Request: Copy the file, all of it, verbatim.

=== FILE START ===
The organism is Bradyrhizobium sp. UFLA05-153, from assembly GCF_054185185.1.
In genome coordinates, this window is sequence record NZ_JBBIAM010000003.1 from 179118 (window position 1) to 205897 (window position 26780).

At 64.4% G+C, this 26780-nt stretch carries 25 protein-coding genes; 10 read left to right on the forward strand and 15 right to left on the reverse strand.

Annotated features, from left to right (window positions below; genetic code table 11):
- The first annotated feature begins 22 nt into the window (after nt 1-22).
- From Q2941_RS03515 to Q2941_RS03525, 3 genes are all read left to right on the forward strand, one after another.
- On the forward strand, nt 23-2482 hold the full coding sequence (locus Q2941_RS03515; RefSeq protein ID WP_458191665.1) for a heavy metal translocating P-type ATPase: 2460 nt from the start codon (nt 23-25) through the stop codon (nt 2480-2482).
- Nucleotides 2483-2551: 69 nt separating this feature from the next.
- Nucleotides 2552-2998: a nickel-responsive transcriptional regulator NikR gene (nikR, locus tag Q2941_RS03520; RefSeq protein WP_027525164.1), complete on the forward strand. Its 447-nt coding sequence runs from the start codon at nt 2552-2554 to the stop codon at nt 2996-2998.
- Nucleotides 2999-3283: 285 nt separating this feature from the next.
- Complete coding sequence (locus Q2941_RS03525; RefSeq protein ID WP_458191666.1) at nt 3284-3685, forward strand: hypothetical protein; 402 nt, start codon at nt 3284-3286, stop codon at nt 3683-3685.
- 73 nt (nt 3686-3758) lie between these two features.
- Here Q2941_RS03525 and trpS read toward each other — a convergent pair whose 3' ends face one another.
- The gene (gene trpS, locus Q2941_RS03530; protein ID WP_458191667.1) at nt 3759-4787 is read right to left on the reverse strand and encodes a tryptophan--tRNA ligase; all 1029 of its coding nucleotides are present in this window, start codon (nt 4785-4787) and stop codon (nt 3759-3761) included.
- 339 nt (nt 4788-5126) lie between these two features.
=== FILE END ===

The organism is Bradyrhizobium sp. UFLA05-153, from assembly GCF_054185185.1.
In genome coordinates, this window is sequence record NZ_JBBIAM010000003.1 from 179118 (window position 1) to 205897 (window position 26780).

At 64.4% G+C, this 26780-nt stretch carries 25 protein-coding genes; 10 read left to right on the forward strand and 15 right to left on the reverse strand.

Annotated features, from left to right (window positions below; genetic code table 11):
- The first annotated feature begins 22 nt into the window (after nt 1-22).
- From Q2941_RS03515 to Q2941_RS03525, 3 genes are all read left to right on the forward strand, one after another.
- On the forward strand, nt 23-2482 hold the full coding sequence (locus Q2941_RS03515; RefSeq protein ID WP_458191665.1) for a heavy metal translocating P-type ATPase: 2460 nt from the start codon (nt 23-25) through the stop codon (nt 2480-2482).
- Nucleotides 2483-2551: 69 nt separating this feature from the next.
- Nucleotides 2552-2998: a nickel-responsive transcriptional regulator NikR gene (nikR, locus tag Q2941_RS03520; RefSeq protein WP_027525164.1), complete on the forward strand. Its 447-nt coding sequence runs from the start codon at nt 2552-2554 to the stop codon at nt 2996-2998.
- Nucleotides 2999-3283: 285 nt separating this feature from the next.
- Complete coding sequence (locus Q2941_RS03525; RefSeq protein ID WP_458191666.1) at nt 3284-3685, forward strand: hypothetical protein; 402 nt, start codon at nt 3284-3286, stop codon at nt 3683-3685.
- 73 nt (nt 3686-3758) lie between these two features.
- Here Q2941_RS03525 and trpS read toward each other — a convergent pair whose 3' ends face one another.
- The gene (gene trpS, locus Q2941_RS03530; protein ID WP_458191667.1) at nt 3759-4787 is read right to left on the reverse strand and encodes a tryptophan--tRNA ligase; all 1029 of its coding nucleotides are present in this window, start codon (nt 4785-4787) and stop codon (nt 3759-3761) included.
- 339 nt (nt 4788-5126) lie between these two features.